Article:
Message object structures can be created in one of two ways: they can be created from whole cloth by instantiating Message objects and stringing them together via attach() and set_payload() calls, or they can be created by parsing a flat text representation of the email message.
The email package provides a standard parser that understands most email document structures, including MIME documents. You can pass the parser a string or a file object, and the parser will return to you the root Message instance of the object structure. For simple, non-MIME messages the payload of this root object will likely be a string containing the text of the message. For MIME messages, the root object will return True from its is_multipart() method, and the subparts can be accessed via the get_payload() and walk() methods.
There are actually two parser interfaces available for use, the classic Parser API and the incremental FeedParser API. The classic Parser API is fine if you have the entire text of the message in memory as a string, or if the entire message lives in a file on the file system. FeedParser is more appropriate for when you’re reading the message from a stream which might block waiting for more input (e.g. reading an email message from a socket). The FeedParser can consume and parse the message incrementally, and only returns the root object when you close the parser .
Note that the parser can be extended in limited ways, and of course you can implement your own parser completely from scratch. There is no magical connection between the email package’s bundled parser and the Message class, so your custom parser can create message object trees any way it finds necessary.
The FeedParser, imported from the email.feedparser module, provides an API that is conducive to incremental parsing of email messages, such as would be necessary when reading the text of an email message from a source that can block (e.g. a socket). The FeedParser can of course be used to parse an email message fully contained in a string or a file, but the classic Parser API may be more convenient for such use cases. The semantics and results of the two parser APIs are identical.
The FeedParser‘s API is simple; you create an instance, feed it a bunch of text until there’s no more to feed it, then close the parser to retrieve the root message object. The FeedParser is extremely accurate when parsing standards-compliant messages, and it does a very good job of parsing non-compliant messages, providing information about how a message was deemed broken. It will populate a message object’s defects attribute with a list of any problems it found in a message. See the email.errors module for the list of defects that it can find.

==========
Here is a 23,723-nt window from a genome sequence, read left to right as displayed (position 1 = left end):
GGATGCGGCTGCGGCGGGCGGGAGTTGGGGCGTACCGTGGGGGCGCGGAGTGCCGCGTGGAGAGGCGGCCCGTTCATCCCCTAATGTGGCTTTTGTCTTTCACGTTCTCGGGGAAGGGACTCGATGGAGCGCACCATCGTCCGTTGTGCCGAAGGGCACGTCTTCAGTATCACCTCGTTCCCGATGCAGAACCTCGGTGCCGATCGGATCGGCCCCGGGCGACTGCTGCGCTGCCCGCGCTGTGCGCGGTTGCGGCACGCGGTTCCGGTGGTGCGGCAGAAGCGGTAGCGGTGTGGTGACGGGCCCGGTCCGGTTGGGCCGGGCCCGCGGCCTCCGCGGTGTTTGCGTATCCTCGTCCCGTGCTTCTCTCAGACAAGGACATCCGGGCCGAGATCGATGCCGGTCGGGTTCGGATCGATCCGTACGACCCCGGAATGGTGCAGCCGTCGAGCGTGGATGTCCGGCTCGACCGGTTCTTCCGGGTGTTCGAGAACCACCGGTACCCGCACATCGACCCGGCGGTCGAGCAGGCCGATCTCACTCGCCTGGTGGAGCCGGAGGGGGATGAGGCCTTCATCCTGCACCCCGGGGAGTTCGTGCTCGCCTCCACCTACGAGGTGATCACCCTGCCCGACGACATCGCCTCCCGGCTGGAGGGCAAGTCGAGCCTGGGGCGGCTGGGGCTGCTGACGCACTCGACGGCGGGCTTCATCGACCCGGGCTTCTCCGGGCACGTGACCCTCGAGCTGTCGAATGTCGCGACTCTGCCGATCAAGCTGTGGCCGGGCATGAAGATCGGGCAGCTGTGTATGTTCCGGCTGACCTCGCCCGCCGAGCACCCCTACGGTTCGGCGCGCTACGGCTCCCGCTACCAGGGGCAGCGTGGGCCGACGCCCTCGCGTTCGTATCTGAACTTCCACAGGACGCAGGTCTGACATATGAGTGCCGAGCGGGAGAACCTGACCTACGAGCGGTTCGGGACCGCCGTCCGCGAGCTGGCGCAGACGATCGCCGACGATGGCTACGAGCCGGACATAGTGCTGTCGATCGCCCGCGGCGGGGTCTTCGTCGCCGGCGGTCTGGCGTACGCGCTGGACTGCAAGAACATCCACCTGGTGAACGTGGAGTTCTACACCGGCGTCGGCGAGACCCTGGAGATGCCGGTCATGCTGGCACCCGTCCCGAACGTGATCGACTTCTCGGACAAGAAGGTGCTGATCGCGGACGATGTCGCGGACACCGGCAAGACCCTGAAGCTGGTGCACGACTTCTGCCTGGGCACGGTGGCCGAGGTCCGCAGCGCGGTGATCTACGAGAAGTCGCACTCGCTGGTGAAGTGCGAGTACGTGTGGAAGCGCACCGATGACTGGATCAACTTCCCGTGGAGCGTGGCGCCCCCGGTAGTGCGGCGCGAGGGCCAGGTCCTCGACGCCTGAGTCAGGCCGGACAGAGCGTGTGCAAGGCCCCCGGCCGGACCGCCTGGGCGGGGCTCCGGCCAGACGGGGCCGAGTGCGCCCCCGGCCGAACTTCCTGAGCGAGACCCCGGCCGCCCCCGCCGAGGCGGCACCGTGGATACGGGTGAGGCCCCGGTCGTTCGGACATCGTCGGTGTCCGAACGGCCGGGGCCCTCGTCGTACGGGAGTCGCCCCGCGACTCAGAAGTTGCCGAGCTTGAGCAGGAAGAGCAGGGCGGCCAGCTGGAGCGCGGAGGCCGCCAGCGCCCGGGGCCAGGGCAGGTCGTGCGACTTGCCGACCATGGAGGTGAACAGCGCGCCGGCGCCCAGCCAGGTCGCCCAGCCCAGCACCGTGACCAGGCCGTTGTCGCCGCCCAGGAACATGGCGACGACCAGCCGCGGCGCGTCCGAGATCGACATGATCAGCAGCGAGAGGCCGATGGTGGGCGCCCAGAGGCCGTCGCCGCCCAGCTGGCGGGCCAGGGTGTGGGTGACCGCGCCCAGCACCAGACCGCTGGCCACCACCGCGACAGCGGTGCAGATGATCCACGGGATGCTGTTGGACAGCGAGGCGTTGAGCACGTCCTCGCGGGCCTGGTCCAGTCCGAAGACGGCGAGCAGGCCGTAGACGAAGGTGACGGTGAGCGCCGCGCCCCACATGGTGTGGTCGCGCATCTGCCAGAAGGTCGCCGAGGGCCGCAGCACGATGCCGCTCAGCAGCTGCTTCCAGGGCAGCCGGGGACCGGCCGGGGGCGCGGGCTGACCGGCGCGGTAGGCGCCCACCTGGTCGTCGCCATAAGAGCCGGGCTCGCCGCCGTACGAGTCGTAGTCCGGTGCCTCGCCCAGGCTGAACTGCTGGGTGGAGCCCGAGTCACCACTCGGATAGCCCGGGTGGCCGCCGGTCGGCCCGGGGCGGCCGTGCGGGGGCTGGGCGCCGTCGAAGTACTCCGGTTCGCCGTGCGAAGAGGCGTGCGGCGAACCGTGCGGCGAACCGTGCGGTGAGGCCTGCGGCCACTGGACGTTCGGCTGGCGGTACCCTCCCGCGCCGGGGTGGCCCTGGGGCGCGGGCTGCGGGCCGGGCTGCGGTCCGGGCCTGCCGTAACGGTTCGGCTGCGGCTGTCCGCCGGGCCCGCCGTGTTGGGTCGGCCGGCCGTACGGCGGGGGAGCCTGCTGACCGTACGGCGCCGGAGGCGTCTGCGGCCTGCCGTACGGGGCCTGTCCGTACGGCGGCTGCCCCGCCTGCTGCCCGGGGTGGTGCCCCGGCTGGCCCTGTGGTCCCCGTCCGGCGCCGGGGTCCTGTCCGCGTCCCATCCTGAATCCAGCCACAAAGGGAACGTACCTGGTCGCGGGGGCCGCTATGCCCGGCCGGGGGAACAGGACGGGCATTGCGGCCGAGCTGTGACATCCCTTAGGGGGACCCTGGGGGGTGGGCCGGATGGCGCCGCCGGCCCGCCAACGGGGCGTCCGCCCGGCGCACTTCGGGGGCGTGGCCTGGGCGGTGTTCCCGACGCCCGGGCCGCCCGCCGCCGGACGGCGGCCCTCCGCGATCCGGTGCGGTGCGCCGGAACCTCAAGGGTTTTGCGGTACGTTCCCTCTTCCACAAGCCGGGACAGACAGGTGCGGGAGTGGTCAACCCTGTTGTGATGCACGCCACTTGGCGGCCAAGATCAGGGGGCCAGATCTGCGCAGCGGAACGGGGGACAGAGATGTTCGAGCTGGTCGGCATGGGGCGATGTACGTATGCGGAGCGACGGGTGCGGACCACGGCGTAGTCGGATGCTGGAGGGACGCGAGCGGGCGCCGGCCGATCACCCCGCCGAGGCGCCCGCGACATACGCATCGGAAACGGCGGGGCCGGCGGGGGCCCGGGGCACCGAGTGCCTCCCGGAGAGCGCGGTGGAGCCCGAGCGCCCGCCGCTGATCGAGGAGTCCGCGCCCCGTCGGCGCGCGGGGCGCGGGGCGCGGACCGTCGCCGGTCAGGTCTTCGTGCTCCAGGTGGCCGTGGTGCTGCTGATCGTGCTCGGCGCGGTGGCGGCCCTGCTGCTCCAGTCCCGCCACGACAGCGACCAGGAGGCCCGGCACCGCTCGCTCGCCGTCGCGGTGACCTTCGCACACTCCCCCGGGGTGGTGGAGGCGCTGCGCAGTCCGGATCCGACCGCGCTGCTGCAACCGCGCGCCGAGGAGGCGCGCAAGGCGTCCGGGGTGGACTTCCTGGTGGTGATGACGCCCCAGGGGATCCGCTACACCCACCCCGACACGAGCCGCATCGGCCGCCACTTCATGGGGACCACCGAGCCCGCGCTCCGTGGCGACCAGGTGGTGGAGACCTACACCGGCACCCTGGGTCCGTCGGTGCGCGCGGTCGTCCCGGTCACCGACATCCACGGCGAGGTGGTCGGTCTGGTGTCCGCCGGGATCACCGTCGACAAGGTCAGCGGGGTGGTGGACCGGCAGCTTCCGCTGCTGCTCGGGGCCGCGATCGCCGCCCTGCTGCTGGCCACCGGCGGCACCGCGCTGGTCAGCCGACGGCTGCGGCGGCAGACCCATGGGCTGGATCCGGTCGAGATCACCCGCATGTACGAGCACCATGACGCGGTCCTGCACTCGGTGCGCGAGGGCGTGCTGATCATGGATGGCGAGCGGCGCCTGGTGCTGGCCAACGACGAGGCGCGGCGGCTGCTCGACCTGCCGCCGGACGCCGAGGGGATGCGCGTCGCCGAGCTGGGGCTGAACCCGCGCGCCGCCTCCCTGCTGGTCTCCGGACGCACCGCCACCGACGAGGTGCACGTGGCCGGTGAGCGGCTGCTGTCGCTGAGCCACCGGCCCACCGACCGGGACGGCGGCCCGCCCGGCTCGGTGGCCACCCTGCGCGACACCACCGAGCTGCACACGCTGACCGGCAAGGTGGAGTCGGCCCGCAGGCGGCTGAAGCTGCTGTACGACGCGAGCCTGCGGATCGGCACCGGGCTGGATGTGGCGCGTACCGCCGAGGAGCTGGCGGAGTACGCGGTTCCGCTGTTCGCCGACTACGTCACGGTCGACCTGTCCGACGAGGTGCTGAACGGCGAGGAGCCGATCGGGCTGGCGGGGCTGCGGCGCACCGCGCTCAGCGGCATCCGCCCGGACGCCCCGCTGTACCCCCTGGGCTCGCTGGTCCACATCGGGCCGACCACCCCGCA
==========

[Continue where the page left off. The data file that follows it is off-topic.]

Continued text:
Here is the API for the FeedParser:
Create a FeedParser instance. Optional _factory is a no-argument callable that will be called whenever a new message object is needed. It defaults to the email.message.Message class.
The Parser class, imported from the email.parser module, provides an API that can be used to parse a message when the complete contents of the message are available in a string or file. The email.parser module also provides a second class, called HeaderParser which can be used if you’re only interested in the headers of the message. HeaderParser can be much faster in these situations, since it does not attempt to parse the message body, instead setting the payload to the raw body as a string. HeaderParser has the same API as the Parser class.
The constructor for the Parser class takes an optional argument _class. This must be a callable factory (such as a function or a class), and it is used whenever a sub-message object needs to be created. It defaults to Message (see email.message). The factory will be called without arguments.
The optional strict flag is ignored.
Deprecated since version 2.4: Because the Parser class is a backward compatible API wrapper around the new-in-Python 2.4 FeedParser, all parsing is effectively non-strict. You should simply stop passing a strict flag to the Parser constructor.
The other public Parser methods are:
Read all the data from the file-like object fp, parse the resulting text, and return the root message object. fp must support both the readline() and the read() methods on file-like objects.
The text contained in fp must be formatted as a block of RFC 2822 style headers and header continuation lines, optionally preceded by a envelope header. The header block is terminated either by the end of the data or by a blank line. Following the header block is the body of the message (which may contain MIME-encoded subparts).
Optional headersonly is as with the parse() method.
Similar to the parse() method, except it takes a string object instead of a file-like object. Calling this method on a string is exactly equivalent to wrapping text in a StringIO instance first and calling parse().
Optional headersonly is a flag specifying whether to stop parsing after reading the headers or not. The default is False, meaning it parses the entire contents of the file.
Since creating a message object structure from a string or a file object is such a common task, two functions are provided as a convenience. They are available in the top-level email package namespace.
Here’s an example of how you might use this at an interactive Python prompt:
>>> import email >>> msg = email.message_from_string(myString)
Here are some notes on the parsing semantics:
|||As of email package version 3.0, introduced in Python 2.4, the classic Parser was re-implemented in terms of the FeedParser, so the semantics and results are identical between the two parsers.|